Political microtargeting is often taken to be manipulative, and so a threat to democracy. But is that true? And if so, does this only concern the judgments of individual citizens, or does its data-gathering and influence on political communication constitute a broader effect we should also consider manipulative? In this talk, we discuss a philosophical analysis of the manipulative character of political microtargeting, and connect it with other fields. How do these philosophical arguments relate to people’s judgments of microtargeting? And what does this mean, if anything, for its regulation?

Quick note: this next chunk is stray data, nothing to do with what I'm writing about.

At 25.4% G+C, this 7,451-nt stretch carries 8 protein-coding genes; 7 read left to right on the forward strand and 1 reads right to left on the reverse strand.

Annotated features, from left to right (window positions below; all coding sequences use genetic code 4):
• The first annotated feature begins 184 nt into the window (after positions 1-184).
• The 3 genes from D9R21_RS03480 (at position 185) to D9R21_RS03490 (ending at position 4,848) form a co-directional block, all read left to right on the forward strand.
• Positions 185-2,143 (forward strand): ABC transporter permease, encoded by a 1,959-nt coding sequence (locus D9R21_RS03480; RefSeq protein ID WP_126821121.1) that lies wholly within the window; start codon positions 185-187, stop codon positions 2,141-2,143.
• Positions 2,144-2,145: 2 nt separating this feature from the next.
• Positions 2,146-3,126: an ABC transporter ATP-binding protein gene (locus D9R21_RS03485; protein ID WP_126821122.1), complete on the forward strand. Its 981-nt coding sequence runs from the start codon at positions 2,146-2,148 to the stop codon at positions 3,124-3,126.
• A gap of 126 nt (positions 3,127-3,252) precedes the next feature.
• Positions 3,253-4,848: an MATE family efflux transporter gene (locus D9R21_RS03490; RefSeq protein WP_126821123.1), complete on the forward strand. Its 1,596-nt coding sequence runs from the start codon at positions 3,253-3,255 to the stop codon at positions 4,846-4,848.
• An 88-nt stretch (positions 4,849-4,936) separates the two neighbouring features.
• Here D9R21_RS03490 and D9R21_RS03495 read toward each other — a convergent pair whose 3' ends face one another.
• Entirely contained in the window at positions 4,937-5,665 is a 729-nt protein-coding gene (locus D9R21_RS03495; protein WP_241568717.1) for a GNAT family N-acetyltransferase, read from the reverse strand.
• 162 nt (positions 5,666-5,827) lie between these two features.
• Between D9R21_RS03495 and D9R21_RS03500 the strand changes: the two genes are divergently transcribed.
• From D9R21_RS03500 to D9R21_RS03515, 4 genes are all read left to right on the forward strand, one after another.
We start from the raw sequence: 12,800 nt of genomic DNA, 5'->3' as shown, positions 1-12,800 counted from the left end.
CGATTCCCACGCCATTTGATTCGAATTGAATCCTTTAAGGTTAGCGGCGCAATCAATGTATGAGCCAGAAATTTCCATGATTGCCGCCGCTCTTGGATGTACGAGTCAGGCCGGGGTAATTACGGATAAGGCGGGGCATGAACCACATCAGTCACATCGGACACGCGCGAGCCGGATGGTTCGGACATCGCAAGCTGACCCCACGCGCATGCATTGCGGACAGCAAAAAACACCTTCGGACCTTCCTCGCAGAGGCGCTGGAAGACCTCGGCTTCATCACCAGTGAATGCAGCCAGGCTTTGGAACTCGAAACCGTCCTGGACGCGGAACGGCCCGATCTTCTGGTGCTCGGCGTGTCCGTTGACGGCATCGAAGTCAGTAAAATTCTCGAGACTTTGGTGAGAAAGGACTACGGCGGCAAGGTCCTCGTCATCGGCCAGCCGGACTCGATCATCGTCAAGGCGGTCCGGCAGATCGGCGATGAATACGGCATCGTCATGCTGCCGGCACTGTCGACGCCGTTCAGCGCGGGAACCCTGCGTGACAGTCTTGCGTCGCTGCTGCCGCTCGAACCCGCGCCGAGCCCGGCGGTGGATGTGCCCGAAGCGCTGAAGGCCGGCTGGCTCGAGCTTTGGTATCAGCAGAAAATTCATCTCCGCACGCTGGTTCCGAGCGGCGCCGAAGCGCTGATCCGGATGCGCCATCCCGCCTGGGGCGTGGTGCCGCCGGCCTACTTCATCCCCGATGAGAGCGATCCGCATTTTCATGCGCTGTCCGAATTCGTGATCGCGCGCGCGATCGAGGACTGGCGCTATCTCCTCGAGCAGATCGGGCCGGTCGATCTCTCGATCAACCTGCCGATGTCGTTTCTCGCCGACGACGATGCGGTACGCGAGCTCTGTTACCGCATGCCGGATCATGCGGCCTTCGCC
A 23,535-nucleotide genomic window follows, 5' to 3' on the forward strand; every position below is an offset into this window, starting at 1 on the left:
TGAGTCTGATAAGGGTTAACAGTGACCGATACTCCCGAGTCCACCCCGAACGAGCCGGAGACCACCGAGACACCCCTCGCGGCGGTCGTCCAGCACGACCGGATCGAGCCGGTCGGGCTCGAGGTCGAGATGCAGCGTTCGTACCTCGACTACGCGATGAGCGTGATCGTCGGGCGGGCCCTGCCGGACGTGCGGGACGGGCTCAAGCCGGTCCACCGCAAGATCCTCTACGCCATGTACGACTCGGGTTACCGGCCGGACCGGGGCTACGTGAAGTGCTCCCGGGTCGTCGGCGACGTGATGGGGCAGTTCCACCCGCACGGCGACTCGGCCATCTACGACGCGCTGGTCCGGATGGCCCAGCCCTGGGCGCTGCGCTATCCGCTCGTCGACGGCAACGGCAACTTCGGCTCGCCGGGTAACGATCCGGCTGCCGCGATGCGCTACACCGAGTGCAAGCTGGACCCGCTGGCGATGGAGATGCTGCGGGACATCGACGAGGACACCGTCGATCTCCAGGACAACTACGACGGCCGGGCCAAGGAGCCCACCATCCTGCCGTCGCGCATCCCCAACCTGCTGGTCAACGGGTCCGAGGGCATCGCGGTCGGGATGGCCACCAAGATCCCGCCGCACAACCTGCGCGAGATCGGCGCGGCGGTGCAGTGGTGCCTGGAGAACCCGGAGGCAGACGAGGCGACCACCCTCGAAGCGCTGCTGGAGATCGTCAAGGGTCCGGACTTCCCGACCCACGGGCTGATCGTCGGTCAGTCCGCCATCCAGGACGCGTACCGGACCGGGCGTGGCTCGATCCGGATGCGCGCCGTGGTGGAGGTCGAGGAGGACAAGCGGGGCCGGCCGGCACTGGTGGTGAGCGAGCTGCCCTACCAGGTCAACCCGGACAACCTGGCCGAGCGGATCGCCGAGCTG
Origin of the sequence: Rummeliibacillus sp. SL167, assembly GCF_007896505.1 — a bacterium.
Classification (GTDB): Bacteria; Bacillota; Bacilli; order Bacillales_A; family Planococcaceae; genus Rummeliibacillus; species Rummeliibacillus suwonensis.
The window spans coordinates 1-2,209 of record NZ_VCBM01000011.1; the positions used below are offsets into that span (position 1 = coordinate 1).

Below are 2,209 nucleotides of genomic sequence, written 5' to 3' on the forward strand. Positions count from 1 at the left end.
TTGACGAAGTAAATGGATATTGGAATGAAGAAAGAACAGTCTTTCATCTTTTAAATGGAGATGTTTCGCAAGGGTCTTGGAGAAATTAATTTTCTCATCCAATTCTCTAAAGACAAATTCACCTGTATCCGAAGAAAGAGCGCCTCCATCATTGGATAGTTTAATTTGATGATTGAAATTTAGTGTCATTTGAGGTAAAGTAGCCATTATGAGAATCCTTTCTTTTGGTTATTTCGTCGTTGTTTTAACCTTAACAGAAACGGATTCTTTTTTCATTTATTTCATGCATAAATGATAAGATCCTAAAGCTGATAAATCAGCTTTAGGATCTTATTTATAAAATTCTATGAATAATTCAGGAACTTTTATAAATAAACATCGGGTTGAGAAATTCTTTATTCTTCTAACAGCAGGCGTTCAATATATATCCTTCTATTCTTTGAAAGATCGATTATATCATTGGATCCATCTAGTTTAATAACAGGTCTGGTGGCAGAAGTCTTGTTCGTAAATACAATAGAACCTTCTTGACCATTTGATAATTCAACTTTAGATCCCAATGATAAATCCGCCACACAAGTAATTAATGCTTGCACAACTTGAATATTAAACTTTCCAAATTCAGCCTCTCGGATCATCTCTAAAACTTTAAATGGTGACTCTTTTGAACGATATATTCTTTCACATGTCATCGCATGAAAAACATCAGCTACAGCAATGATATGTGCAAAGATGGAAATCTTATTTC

Eva Groen-Reijman currently works as a postdoc on democratic theory and political microtargeting in the NWO funded interdisciplinary project Safeguarding Democratic Values In Digital Political Practices. She received her PhD (cum laude) for her thesis Deliberative Political Campaigns at the University of Amsterdam.
Marjolein Lanzing is Assistant Professor Philosophy of Technology at the University of Amsterdam. She finished her PhD-research 'The Transparent Self': A Normative Investigation of Changing Selves and Relationships in the Age of the Quantified Self at the 4TU Center for Ethics and Technology (University of Technology Eindhoven).
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